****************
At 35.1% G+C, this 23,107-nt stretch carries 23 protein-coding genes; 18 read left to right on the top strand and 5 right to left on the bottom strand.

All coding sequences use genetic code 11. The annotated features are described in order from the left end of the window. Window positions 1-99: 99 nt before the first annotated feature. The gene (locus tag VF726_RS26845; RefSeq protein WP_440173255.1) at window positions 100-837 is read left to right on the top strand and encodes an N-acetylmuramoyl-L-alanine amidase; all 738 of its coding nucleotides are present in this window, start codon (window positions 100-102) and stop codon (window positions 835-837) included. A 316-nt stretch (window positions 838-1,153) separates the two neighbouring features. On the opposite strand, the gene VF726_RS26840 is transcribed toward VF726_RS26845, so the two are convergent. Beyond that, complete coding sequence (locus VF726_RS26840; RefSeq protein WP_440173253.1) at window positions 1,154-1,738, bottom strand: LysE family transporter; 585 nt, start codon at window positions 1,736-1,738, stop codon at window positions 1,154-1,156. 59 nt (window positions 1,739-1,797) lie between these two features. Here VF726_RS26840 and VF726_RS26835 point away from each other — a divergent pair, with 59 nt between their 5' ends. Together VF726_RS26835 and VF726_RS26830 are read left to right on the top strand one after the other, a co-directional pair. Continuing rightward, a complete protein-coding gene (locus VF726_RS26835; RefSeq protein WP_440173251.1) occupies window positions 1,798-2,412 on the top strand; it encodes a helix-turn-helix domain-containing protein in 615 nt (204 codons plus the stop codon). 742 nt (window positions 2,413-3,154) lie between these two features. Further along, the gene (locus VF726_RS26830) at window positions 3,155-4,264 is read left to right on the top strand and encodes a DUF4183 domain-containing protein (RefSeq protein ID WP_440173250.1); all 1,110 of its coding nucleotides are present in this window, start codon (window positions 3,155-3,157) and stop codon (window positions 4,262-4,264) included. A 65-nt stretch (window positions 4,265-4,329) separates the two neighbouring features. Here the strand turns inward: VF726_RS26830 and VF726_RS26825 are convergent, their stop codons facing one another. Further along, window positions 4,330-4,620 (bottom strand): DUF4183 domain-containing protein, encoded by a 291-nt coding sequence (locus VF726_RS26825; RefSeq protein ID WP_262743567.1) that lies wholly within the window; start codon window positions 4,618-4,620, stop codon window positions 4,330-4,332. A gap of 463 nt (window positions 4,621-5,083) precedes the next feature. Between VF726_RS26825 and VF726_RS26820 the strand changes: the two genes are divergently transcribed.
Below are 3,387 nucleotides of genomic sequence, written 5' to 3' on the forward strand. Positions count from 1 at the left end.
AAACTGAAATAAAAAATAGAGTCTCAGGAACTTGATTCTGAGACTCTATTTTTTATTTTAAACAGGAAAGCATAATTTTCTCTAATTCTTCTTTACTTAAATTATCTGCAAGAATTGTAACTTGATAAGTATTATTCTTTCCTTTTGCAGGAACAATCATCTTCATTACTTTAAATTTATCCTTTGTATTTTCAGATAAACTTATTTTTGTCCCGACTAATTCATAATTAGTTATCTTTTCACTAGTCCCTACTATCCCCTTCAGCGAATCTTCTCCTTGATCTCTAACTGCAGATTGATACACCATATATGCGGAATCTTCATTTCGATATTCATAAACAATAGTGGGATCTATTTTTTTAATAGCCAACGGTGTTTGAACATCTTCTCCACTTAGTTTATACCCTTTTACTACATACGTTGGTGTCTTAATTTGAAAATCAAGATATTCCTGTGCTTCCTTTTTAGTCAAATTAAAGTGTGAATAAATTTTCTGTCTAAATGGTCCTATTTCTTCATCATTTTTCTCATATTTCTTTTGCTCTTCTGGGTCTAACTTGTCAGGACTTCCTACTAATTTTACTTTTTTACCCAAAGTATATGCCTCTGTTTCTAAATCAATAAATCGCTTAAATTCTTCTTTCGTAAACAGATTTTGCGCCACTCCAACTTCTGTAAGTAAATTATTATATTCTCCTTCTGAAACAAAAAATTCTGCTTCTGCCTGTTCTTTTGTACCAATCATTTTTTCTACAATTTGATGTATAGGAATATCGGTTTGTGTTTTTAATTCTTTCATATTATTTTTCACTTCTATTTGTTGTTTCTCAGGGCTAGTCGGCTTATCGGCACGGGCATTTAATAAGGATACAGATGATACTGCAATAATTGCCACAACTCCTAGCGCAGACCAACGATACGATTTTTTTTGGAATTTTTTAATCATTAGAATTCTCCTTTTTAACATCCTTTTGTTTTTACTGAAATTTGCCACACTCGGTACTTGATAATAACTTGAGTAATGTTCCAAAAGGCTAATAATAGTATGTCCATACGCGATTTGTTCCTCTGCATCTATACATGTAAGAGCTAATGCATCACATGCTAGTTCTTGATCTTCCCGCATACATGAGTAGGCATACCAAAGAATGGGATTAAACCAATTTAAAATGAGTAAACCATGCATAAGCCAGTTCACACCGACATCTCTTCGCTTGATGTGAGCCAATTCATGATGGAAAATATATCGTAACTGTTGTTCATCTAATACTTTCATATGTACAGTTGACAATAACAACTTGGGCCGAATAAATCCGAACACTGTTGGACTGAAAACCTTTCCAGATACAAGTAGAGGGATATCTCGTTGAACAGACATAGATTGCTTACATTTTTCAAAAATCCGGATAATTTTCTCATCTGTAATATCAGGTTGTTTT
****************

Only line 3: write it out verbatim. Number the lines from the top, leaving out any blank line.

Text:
Below are 3,387 nucleotides of genomic sequence, written 5' to 3' on the forward strand. Positions count from 1 at the left end.